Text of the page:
The press service of DTEK Energy (the company controls about 70% of Ukraine’s thermal generation) confirmed that the coal supply from the areas of Donbas beyond government control remain extremely unstable, and coal supplied gets burned at TPPs almost immediately. DTEK has called the public to restrain optimism, saying that in order to secure stable operations of TPPs through the heating season, another 500,000 tonnes of mark D coal must be accumulated (coal of this grade is mined in the government-controlled territory) and 700,000 tonnes of grade A coal (deficient anthracite). The situation can also be saved with imports but, according to the "DTEK", there are obstacles in the form of lower tariff for electricity generated from coal at TPPs. In addition to energy prices, Rinat Akhmetov’s company also advocates a new coal pricing formula, known as "Rotterdam plus shipping,” which was approved by Ukraine’s energy and utilities regulator – NEURC – back in April. Surprisingly, however, the prime minister strongly opposed the formula and even channeled to the president the information about the threats of the introduction of "Rotterdam plus shipping." At a Cabinet meeting July 1, Groysman once again called the formula unacceptable reminding that had already instructed his subordinates several times to deal with it. Presentation of the results of the government audit was scheduled for July 6.
Gazprom's restless gas
After a certain lull, the news concerning the gas issues last week hit like a fountain. Head of the Russian Gazprom Alexei Miller suggested that Ukraine in the third quarter buy gas at a price of $165.57 per 1,000 cubic meters. But Naftogaz CEO Andriy Kobolev immediately retorted: based on calorie value, Gazprom’s gas will actually cost $173 per 1,000 cubic meters – not $165.
Since late 2015, Ukraine has not been purchasing gas from Gazprom, and it is in no hurry to resume such practice. In particular, Naftogaz CEO noted at flaws of the contract signed in 2009 by Yulia Tymoshenko (prime minister at the time) and offered to Gazprom to spell out the conditions of possible deliveries in the supplementary agreement. Moreover, the price of the Russian and European gas to Ukraine is almost equal. In addition to this, Kobolev noted that he looked forward to the adoption of a decision by the World Bank to allocate $500 million of loan funds this fall for financing supplies of natural gas to Ukraine.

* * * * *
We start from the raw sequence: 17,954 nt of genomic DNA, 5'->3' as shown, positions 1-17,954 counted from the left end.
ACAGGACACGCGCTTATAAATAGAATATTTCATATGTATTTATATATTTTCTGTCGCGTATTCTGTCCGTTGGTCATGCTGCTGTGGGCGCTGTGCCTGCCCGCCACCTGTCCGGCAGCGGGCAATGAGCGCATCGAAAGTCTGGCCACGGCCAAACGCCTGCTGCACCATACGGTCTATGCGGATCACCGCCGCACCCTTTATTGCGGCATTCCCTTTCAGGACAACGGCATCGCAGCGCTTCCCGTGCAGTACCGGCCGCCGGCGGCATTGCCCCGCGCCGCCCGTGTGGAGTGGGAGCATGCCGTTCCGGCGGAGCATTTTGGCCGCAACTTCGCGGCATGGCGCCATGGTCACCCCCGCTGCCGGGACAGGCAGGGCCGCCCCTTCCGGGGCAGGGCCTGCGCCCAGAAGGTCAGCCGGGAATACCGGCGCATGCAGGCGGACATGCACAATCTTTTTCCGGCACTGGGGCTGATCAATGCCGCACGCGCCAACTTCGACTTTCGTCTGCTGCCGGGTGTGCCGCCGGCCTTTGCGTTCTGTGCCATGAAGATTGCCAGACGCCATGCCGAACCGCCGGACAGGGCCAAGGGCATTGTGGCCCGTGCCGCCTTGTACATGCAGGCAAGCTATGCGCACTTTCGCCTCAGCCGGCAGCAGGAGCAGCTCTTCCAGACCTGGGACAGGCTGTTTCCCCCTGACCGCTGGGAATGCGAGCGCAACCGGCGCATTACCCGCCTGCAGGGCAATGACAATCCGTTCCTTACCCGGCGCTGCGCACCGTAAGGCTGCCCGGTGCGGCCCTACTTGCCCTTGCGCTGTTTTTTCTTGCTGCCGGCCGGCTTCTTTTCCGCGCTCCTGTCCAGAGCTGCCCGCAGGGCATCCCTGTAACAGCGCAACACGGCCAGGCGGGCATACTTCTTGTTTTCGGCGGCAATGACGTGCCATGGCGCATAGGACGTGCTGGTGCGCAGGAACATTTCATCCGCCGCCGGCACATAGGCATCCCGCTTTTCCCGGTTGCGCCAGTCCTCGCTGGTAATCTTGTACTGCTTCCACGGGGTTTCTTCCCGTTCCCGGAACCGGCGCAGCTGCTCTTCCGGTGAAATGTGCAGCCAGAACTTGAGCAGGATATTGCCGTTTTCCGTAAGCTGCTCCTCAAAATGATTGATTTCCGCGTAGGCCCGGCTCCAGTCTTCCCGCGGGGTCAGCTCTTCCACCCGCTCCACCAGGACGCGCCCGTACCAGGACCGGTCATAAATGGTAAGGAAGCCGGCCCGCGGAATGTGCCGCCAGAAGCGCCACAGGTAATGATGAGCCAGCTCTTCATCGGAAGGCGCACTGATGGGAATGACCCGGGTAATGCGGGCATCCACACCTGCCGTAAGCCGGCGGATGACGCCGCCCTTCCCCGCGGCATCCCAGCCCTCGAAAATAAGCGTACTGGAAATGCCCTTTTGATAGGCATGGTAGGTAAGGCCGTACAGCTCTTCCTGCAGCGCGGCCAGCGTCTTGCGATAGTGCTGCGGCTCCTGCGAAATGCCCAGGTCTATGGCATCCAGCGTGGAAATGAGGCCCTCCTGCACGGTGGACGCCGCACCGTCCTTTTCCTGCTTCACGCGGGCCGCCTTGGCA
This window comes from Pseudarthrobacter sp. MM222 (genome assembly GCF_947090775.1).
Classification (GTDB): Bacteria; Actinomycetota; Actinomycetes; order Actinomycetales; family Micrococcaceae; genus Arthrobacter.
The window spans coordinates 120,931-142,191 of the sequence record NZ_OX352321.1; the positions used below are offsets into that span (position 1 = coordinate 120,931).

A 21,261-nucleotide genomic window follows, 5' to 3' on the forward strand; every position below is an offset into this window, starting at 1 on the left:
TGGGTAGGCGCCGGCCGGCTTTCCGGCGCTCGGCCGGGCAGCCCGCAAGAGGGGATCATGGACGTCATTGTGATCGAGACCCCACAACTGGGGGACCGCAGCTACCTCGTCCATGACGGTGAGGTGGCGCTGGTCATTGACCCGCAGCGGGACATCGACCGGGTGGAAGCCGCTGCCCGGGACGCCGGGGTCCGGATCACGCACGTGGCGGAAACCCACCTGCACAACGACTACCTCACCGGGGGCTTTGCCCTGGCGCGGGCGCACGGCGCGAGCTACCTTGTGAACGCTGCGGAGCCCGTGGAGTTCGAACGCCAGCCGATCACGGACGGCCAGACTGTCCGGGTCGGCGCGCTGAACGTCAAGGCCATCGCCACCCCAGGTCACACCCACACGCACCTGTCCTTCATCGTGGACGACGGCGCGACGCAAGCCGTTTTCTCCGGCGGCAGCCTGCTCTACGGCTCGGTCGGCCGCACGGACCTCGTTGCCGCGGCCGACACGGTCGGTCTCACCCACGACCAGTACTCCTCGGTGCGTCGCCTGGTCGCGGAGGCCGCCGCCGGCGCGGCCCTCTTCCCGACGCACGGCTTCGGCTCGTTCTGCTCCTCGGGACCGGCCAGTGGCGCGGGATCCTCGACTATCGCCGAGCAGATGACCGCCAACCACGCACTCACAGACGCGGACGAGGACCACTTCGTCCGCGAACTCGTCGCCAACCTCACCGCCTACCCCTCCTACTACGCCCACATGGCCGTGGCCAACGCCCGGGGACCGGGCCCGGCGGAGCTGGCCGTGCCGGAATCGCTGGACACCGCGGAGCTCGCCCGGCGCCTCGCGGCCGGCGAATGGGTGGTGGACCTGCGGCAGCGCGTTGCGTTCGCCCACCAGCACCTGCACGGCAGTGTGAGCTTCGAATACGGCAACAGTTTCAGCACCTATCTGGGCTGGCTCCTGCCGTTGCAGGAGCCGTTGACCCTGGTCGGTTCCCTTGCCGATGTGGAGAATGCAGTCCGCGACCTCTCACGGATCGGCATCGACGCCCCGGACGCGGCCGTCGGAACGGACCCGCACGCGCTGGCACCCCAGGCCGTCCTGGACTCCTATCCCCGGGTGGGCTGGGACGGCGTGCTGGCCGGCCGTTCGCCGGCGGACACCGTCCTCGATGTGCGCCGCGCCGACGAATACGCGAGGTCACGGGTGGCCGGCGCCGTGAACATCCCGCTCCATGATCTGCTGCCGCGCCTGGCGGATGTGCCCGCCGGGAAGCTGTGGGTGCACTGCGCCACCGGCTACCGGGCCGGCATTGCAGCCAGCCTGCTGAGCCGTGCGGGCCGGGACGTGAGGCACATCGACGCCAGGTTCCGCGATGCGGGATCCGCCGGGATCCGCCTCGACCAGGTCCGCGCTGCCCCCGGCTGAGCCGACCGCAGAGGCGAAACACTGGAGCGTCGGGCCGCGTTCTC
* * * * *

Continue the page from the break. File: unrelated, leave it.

In addition to gas imports, an important issue is gas transit. According to Kobolev, to maintain the volume of transit of Russian gas to Europe, it is important to divide the structure of Naftogaz. This was the step the Cabinet took last week. The Government has taken a decision to approve the company’s restructuring plan. It provides for the separation from Naftogaz of the activity on transportation and storage of natural gas (in fact, that is the activity of Ukraine’s gas transportation system operator Ukrtransgaz). This decision, according to Stepan Kubiv, will not allow the members of the supervisory boards of separated companies to hold positions in the sphere of energy sales.
It is important to note that this is the first step toward the reform of Naftogaz. Besides separating the transportation component (together with the underground storage facilities) into an isolated structure, in the future, the segments of hydrocarbon production and sales are to also gain independence from the company. To this end, a meeting is scheduled for July 4-7 between the officials from the Ministry of Energy and Coal Production and the European Bank for Reconstruction and Development and the World Bank, with the participation of lawyers involved in litigation with Russia in the Stockholm arbitration.
National Bank records positive changes
The past week was also rich on banking news. The NBU managed to refute in court the attack of the shareholders of Unison bank, who demanded to cancel the regulator's decision on the recognition of the bank as troubled and insolvent.
Meanwhile, the Deposit Guarantee Fund has decided to extend the terms of liquidation of Kyivska Rus Bank for 2 years – until July 16, 2018; and the sale of collateral of some other banks, such as Forum, Stolychniy, Brokbusinessbank, Kyiv, Porto Franco, Active-Bank, Zlatobank, Melior Bank, Daniel, National Credit, City Commercial Bank, Prime Bank, and Contract.
The story of the bankruptcy of Bank Mykhailivskiy has resurfaced again. On June 30, Kyiv city prosecutor's office has put into the Unified Data Register of pre-trial investigations the file regarding the case probing a possible bringing the bank to bankruptcy. According to Pavlo Rizanenko, an MP and representative of the parliamentary committee on finance and banking policy, pre-trial investigation was entrusted to the Kyiv Department of the National Police while procedural management will be in the hands of the prosecutor's office. The MP expressed his discontent with the NBU policies, as the regulator has failed for two years to notice the fraud of the bank’s shareholders and management.
Despite criticism of the NBU policies, Deputy Governor of the National Bank Vladyslav Rashkovan, while presenting a report on the two years of work of the NBU’s team last week noted the following positive points: the banking system became transparent in terms of the banks’ shareholder structure (98.7% of ownership was disclosed); the NBU cut its key policy rate to 16.5%; the international reserves increased to $13.5 billion; and the authorized capital of banks rose by 18% to $257 billion against the background of reduced amount of solvent banks from 147 to 109.
Dmytro Sydorov (UNIAN)